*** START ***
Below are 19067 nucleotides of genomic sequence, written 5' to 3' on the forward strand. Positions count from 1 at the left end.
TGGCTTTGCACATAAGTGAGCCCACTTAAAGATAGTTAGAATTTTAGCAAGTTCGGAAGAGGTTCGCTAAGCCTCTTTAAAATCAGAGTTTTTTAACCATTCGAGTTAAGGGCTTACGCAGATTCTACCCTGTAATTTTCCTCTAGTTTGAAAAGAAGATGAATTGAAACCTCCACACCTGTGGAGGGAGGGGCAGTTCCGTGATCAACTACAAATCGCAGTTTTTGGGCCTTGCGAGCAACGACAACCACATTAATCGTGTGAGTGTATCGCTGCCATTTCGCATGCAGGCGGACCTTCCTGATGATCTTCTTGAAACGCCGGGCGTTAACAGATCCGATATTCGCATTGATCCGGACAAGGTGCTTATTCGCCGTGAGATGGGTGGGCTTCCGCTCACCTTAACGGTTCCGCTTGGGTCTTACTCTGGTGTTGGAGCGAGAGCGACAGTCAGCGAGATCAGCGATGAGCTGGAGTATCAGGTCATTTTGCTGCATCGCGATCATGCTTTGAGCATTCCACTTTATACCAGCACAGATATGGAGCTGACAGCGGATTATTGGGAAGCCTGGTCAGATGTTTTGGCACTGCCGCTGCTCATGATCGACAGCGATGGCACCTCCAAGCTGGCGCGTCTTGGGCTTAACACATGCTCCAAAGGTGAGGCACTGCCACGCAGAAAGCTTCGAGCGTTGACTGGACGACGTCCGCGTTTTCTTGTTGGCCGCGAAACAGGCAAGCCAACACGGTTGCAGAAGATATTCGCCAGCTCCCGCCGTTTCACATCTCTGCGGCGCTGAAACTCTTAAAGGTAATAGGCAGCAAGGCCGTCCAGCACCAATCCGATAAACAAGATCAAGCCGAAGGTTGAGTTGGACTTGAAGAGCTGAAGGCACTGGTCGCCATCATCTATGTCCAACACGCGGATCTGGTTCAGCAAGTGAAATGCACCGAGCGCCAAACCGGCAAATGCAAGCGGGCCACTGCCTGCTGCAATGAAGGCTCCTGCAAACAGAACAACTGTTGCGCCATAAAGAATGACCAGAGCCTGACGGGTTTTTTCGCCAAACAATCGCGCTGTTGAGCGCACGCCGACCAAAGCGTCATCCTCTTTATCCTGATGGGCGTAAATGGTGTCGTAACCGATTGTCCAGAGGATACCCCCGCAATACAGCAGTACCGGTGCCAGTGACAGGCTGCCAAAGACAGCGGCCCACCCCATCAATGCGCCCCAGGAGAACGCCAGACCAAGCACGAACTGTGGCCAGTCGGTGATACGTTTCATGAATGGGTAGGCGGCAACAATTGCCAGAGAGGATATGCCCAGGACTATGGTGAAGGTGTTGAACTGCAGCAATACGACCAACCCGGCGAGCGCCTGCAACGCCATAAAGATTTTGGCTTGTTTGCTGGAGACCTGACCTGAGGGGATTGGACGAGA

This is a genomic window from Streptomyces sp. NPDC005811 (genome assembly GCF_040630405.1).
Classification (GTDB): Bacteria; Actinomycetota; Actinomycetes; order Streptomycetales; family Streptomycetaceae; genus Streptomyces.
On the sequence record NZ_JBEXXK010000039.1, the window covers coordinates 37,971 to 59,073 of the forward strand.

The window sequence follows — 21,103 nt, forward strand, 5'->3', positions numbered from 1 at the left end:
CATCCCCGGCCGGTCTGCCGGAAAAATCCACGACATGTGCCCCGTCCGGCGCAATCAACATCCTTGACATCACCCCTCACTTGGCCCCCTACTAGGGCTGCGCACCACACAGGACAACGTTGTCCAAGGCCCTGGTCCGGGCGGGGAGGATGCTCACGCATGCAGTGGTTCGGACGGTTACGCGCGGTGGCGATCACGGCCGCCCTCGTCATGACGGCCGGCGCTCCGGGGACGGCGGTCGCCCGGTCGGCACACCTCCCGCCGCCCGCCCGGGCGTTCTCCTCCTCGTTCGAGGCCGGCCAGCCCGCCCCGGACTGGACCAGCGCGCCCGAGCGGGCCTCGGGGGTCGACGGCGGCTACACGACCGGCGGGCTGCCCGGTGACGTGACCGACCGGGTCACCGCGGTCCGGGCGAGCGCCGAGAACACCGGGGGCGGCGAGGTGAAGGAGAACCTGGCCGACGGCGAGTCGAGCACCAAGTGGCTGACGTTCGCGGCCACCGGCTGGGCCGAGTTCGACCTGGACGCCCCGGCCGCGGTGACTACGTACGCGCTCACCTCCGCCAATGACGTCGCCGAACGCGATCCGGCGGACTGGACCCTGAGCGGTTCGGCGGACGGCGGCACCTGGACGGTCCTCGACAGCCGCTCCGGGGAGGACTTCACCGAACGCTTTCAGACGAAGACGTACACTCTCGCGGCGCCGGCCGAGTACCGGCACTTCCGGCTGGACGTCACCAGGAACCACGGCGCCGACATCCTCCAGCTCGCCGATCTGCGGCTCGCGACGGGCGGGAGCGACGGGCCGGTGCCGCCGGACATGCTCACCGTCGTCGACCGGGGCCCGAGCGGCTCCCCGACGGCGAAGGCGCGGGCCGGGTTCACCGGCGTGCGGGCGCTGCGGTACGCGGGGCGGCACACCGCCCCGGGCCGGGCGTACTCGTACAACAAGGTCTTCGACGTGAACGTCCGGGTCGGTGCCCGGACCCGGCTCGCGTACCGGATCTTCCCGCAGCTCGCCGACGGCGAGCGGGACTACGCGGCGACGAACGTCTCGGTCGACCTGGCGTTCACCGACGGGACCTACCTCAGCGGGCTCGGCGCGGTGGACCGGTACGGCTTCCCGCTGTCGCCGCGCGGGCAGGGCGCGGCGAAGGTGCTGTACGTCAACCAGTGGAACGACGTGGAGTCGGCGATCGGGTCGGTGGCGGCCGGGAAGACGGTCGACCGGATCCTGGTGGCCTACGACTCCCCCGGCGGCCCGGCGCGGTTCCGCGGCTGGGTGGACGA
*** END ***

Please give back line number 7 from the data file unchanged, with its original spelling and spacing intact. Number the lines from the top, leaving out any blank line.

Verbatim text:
CATCCCCGGCCGGTCTGCCGGAAAAATCCACGACATGTGCCCCGTCCGGCGCAATCAACATCCTTGACATCACCCCTCACTTGGCCCCCTACTAGGGCTGCGCACCACACAGGACAACGTTGTCCAAGGCCCTGGTCCGGGCGGGGAGGATGCTCACGCATGCAGTGGTTCGGACGGTTACGCGCGGTGGCGATCACGGCCGCCCTCGTCATGACGGCCGGCGCTCCGGGGACGGCGGTCGCCCGGTCGGCACACCTCCCGCCGCCCGCCCGGGCGTTCTCCTCCTCGTTCGAGGCCGGCCAGCCCGCCCCGGACTGGACCAGCGCGCCCGAGCGGGCCTCGGGGGTCGACGGCGGCTACACGACCGGCGGGCTGCCCGGTGACGTGACCGACCGGGTCACCGCGGTCCGGGCGAGCGCCGAGAACACCGGGGGCGGCGAGGTGAAGGAGAACCTGGCCGACGGCGAGTCGAGCACCAAGTGGCTGACGTTCGCGGCCACCGGCTGGGCCGAGTTCGACCTGGACGCCCCGGCCGCGGTGACTACGTACGCGCTCACCTCCGCCAATGACGTCGCCGAACGCGATCCGGCGGACTGGACCCTGAGCGGTTCGGCGGACGGCGGCACCTGGACGGTCCTCGACAGCCGCTCCGGGGAGGACTTCACCGAACGCTTTCAGACGAAGACGTACACTCTCGCGGCGCCGGCCGAGTACCGGCACTTCCGGCTGGACGTCACCAGGAACCACGGCGCCGACATCCTCCAGCTCGCCGATCTGCGGCTCGCGACGGGCGGGAGCGACGGGCCGGTGCCGCCGGACATGCTCACCGTCGTCGACCGGGGCCCGAGCGGCTCCCCGACGGCGAAGGCGCGGGCCGGGTTCACCGGCGTGCGGGCGCTGCGGTACGCGGGGCGGCACACCGCCCCGGGCCGGGCGTACTCGTACAACAAGGTCTTCGACGTGAACGTCCGGGTCGGTGCCCGGACCCGGCTCGCGTACCGGATCTTCCCGCAGCTCGCCGACGGCGAGCGGGACTACGCGGCGACGAACGTCTCGGTCGACCTGGCGTTCACCGACGGGACCTACCTCAGCGGGCTCGGCGCGGTGGACCGGTACGGCTTCCCGCTGTCGCCGCGCGGGCAGGGCGCGGCGAAGGTGCTGTACGTCAACCAGTGGAACGACGTGGAGTCGGCGATCGGGTCGGTGGCGGCCGGGAAGACGGTCGACCGGATCCTGGTGGCCTACGACTCCCCCGGCGGCCCGGCGCGGTTCCGCGGCTGGGTGGACGA